Description: this design was created for very special occasions when Calderon needs to show an air of authority like new measures against the common cold or announce when a lady that was raped by soldiers in reality had gastritis.

Analysis: So, I believe the idea is that he got into power to be the doctor of Mexico’s illnesses. He was going to cure all of Mexico’s sicknesses. But actually the only thing he really does is take measures against little problems, the big ones are still there.

In real life, he’s given a speech about the drug war where he’s metaphorically worn a doctor’s coat. I will paste a small passage from an online news article that talks about this speech. It’s all in spanish but if you use google translator most of it makes sense…which is actually what I did. So below you can read some of it.

 

Here’s the link to a news article addressing this speech.

http://www.eluniversal.com.mx/columnas/71965.html

 

Calderónmetaphorically put a white coat to speak of the famous war against drugs.

He responds well to Javier Moreno of the country on whether imagined the magnitude of the problem:

‘When I came to the presidency, his reach was no longer tenable. I got to the theater knowing that the patient had a very serious condition, but when opened, we realized it was invaded by many places and had to heal at any cost.

At first strange parallelism. Well, in war and there is blood in the operating room, right? Sometimes a lot … And dead, as we have in Mexico.

Still, Dr. Calderon is confident that the patient-country-cancer drug save.

Note: you did not say that we are winning but not enough, famous phrase from his attorney, assistant operation, Eduardo Medina Mora. The diagnosis of the chief surgeon of the nation state is less optimistic: we will win, he says. When? What cost? After many chemotherapies, radiation, operations? Who knows?

-By Katia D´ Artigues
16 June 2008

 

So Calderon, to sum it up, believes that Mexico has the right strategy and the exact cure and will of course win this war, while others continue question.

4.) The following cartoon down is the image of Calderon in a Catholic priest outfit. This title says something like: Cassock for the Gala. A cassock is “an item of clerical clothing, is an ankle-length robe worn by clerics of the Roman Catholic Church.” (wikipedia)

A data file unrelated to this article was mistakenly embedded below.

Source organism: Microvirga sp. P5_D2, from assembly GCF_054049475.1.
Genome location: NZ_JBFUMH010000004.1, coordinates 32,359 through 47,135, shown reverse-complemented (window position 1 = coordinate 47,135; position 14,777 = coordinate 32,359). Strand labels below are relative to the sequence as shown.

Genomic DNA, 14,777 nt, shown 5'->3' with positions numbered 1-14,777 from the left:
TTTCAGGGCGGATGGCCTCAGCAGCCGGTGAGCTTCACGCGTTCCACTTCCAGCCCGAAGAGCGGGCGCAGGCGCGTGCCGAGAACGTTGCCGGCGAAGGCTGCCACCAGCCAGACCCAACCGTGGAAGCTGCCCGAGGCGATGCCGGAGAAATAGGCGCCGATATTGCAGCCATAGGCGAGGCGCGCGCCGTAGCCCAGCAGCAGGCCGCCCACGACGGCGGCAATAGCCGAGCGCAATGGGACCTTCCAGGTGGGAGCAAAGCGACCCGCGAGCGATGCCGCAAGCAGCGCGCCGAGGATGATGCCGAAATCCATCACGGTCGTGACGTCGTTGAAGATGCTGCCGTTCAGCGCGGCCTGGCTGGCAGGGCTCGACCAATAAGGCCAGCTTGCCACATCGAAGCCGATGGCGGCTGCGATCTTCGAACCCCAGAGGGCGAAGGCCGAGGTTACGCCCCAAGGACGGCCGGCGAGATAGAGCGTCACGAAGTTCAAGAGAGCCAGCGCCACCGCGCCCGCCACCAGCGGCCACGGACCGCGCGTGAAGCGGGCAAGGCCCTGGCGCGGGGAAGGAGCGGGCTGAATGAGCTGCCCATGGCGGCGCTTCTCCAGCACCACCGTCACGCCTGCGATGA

Description: Perfect when there are events organized by the Vatican. But the Pope doesn’t feel like coming.

 

Analysis: The picture here is that Calderon is very moralist (in his speeches). He tends to preach (to the Mexicans) just like the priests would do to a congregation.

 

He has the custom/tendency to preach to the Mexican people in different public acts as if they were all Catholic. He talks about the Virgin Guadalupe, the Pope, and he quotes Bible verses thinking that all Mexicans are Catholic and belong to his “flock.” But he obviously doesn’t know his own country at all, for not all of them profess the faith of Catholicism.

 

I’m going to post a portion of a blog post from a Mexican woman who was angered by a speech Calderon gave about Catholicism representing the Mexican people.

Once again, it was all in Spanish, but I used google translator to turn it into English.

 

After all, many Mexicans, most Mexicans, the Lady of Guadalupe is a sign of identity and unity. We Guadalupe, independently, dare I say, much of the faith, beliefs and non beliefs and, of course, it is for those who profess the Catholic faith, who certainly brings this image as representative of Mexico and the Mexicans. He stressed that the Basilica is a place full of significant events since the appearance of the Virgin to Juan Diego, landmark religious, social integration factor of national unity and cultural diversity “(presidencia.gob.mx).

Who has told so blessed official, who can claim the right to consider ourselves professing the same religion, in this case Catholicism, as if we were his flock?

Obviously, it continues without being in his right mind. He forgot that there are figures in the various percentages of believers, a number of religions and even freethinkers or atheists, we add a not insignificant number whose status is attributed not pleasant nor edifying us.

He continued in his exalted sermon (sorry, in his address substance) noting that: